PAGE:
It ate the receiver of a baby monitor. Penny and Cosmo found the whole thing amusing because they could use the baby monitor to make the dog seem like it was talking, and the adults' greatest concern was how much the baby monitor set cost, because in the world of this book apparently a dog can just poop something like that out and be perfectly fine.

(show spoiler)


I will grant that, in the third story, things were already going pretty wrong when Penny got involved - all she did was make things a bit worse, and even then it was an accident that could have happened to several other students in the class. Here's hoping Penny's poor teacher doesn't regularly have days as bad as that one.

Penny's narration had a breathless quality to it, and she tended to include lots of numbered lists and words in all caps. I found it a little exhausting, but I'm hoping her energy will appeal to my equally energetic niece.

 

(Original review posted on A Library Girl's Familiar Diversions.)

My Lesbian Experience with Loneliness (manga) by Nagata Kabi, translated by Jocelyne Allen

My Lesbian Experience with Loneliness - Kabi Nagata

Content warning for this manga: discussions of cutting, binging, and anorexia, and, if it wasn't obvious from the cover, there's on-page nudity and sex.

This volume begins with the author's first sexual experience, at age 28, in a love hotel with a woman from a lesbian escort agency. Only a few pages in, Nagata interrupts this scene to explain how she got to that point. After high school, nothing seemed to go the way she expected. She dropped out of university after six months, became depressed, developed an eating disorder, and couldn't seem to hold down a part-time job, much less the salaried position that her family expected her to have by that point. She gradually comes to the realization that a lot of her internal pain was the result of wanting love, comfort, and unconditional acceptance from parents (particularly her mother) who seemed unable to really understand her. And yes, the story does eventually get back to the scene in the love hotel, and it is awkward.

I was not expecting to enjoy this as much as I did. I figured it'd be depressing and emotionally exhausting. Nagata was so fragile at times that it was painful to read, but she somehow managed to keep the tone relatively light. It also helped that this was clearly a look back at worse times in her life - Present-Day Nagata had done a lot of thinking, had figured out better paths to take, and was actually eating regular meals and feeling more like her own definition of "adult." She wasn't "cured," necessarily, but she was doing better.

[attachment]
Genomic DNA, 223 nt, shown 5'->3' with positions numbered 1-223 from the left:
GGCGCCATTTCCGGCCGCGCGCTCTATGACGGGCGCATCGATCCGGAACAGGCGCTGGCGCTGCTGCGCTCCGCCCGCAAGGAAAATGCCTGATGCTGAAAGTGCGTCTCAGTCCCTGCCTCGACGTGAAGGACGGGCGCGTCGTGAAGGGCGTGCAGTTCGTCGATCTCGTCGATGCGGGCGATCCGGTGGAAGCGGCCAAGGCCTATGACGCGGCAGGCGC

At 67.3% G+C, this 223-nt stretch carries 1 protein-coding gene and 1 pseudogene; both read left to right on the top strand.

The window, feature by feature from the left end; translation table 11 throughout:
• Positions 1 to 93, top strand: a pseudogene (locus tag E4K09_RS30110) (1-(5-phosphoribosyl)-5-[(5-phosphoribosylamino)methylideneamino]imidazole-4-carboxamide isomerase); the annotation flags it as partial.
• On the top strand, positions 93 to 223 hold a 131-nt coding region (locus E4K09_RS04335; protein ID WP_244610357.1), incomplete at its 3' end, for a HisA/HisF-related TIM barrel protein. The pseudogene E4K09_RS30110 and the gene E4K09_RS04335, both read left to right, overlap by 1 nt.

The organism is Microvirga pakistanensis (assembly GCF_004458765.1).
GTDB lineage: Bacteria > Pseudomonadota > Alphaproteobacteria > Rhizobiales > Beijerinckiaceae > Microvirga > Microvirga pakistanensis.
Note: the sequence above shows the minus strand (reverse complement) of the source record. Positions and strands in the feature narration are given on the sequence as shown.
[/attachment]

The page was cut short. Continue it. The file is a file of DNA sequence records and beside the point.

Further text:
I liked Nagata's frank and unflinching look at self-harm, eating disorders, her mental health issues as a whole and the toll they'd taken on her body (scars, a bald spot from hair pulling, etc.), the inadequacy of her own sex education (she realized after the incident at the love hotel that most of her expectations came from m/m erotic doujinshi, of all things), and more. I was a little surprised that she was willing to put so much of herself out there, but she even addressed this. Her explanations made sense, I guess, but still. I can just imagine the awkwardness after her parents read this volume (if they read it?).

The one part of the volume that threw me a bit was Nagata's somewhat Freudian exploration of her desire to be touched and held by women, which she decided was rooted in her constant clinging to her mother. She never quite came out and said it, but she seemed to see her lesbianism as being connected to all of this, as though it was a childish fixation she'd never grown out of.

Overall, I thought this was really good, and I plan to read Nagata's My Solo Exchange Diary as well.

 

(Original review posted on A Library Girl's Familiar Diversions.)